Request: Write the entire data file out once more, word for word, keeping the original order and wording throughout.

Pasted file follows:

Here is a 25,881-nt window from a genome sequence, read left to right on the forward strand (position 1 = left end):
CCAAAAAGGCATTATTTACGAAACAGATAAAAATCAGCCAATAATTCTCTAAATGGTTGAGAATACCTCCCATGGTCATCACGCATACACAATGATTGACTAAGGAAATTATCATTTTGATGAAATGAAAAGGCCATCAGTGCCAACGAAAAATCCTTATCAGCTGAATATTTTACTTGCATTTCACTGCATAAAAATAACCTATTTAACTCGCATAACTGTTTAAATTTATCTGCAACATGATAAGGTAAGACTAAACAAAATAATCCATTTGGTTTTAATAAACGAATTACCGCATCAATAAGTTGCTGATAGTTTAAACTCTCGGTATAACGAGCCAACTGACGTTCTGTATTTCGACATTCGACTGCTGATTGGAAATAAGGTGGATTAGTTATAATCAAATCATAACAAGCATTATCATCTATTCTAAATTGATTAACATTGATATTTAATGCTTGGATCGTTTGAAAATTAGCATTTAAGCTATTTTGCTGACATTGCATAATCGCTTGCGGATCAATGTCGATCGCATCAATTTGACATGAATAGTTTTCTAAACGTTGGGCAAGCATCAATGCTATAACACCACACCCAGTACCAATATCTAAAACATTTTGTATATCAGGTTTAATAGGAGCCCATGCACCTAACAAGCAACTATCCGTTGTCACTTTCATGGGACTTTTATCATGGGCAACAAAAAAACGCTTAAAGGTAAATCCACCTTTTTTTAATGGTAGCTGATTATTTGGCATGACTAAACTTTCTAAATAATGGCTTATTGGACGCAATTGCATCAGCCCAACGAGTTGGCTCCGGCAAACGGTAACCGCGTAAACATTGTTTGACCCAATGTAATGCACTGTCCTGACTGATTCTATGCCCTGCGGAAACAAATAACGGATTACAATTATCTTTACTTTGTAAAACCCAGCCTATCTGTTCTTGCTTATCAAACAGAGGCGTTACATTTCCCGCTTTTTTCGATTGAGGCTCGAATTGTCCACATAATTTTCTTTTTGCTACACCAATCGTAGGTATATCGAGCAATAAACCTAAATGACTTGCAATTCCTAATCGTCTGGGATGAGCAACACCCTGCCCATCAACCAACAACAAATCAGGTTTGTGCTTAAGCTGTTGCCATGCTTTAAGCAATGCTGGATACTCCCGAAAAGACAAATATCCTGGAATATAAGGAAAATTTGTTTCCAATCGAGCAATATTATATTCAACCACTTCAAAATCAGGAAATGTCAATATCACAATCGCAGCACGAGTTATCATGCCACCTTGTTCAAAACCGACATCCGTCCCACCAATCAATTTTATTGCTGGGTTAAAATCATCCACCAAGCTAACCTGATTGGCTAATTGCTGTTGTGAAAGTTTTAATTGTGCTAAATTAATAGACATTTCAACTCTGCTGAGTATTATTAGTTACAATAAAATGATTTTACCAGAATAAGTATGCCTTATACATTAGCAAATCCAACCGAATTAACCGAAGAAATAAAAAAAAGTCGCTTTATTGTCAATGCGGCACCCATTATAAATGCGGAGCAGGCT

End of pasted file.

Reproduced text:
Here is a 25,881-nt window from a genome sequence, read left to right on the forward strand (position 1 = left end):
CCAAAAAGGCATTATTTACGAAACAGATAAAAATCAGCCAATAATTCTCTAAATGGTTGAGAATACCTCCCATGGTCATCACGCATACACAATGATTGACTAAGGAAATTATCATTTTGATGAAATGAAAAGGCCATCAGTGCCAACGAAAAATCCTTATCAGCTGAATATTTTACTTGCATTTCACTGCATAAAAATAACCTATTTAACTCGCATAACTGTTTAAATTTATCTGCAACATGATAAGGTAAGACTAAACAAAATAATCCATTTGGTTTTAATAAACGAATTACCGCATCAATAAGTTGCTGATAGTTTAAACTCTCGGTATAACGAGCCAACTGACGTTCTGTATTTCGACATTCGACTGCTGATTGGAAATAAGGTGGATTAGTTATAATCAAATCATAACAAGCATTATCATCTATTCTAAATTGATTAACATTGATATTTAATGCTTGGATCGTTTGAAAATTAGCATTTAAGCTATTTTGCTGACATTGCATAATCGCTTGCGGATCAATGTCGATCGCATCAATTTGACATGAATAGTTTTCTAAACGTTGGGCAAGCATCAATGCTATAACACCACACCCAGTACCAATATCTAAAACATTTTGTATATCAGGTTTAATAGGAGCCCATGCACCTAACAAGCAACTATCCGTTGTCACTTTCATGGGACTTTTATCATGGGCAACAAAAAAACGCTTAAAGGTAAATCCACCTTTTTTTAATGGTAGCTGATTATTTGGCATGACTAAACTTTCTAAATAATGGCTTATTGGACGCAATTGCATCAGCCCAACGAGTTGGCTCCGGCAAACGGTAACCGCGTAAACATTGTTTGACCCAATGTAATGCACTGTCCTGACTGATTCTATGCCCTGCGGAAACAAATAACGGATTACAATTATCTTTACTTTGTAAAACCCAGCCTATCTGTTCTTGCTTATCAAACAGAGGCGTTACATTTCCCGCTTTTTTCGATTGAGGCTCGAATTGTCCACATAATTTTCTTTTTGCTACACCAATCGTAGGTATATCGAGCAATAAACCTAAATGACTTGCAATTCCTAATCGTCTGGGATGAGCAACACCCTGCCCATCAACCAACAACAAATCAGGTTTGTGCTTAAGCTGTTGCCATGCTTTAAGCAATGCTGGATACTCCCGAAAAGACAAATATCCTGGAATATAAGGAAAATTTGTTTCCAATCGAGCAATATTATATTCAACCACTTCAAAATCAGGAAATGTCAATATCACAATCGCAGCACGAGTTATCATGCCACCTTGTTCAAAACCGACATCCGTCCCACCAATCAATTTTATTGCTGGGTTAAAATCATCCACCAAGCTAACCTGATTGGCTAATTGCTGTTGTGAAAGTTTTAATTGTGCTAAATTAATAGACATTTCAACTCTGCTGAGTATTATTAGTTACAATAAAATGATTTTACCAGAATAAGTATGCCTTATACATTAGCAAATCCAACCGAATTAACCGAAGAAATAAAAAAAAGTCGCTTTATTGTCAATGCGGCACCCATTATAAATGCGGAGCAGGCT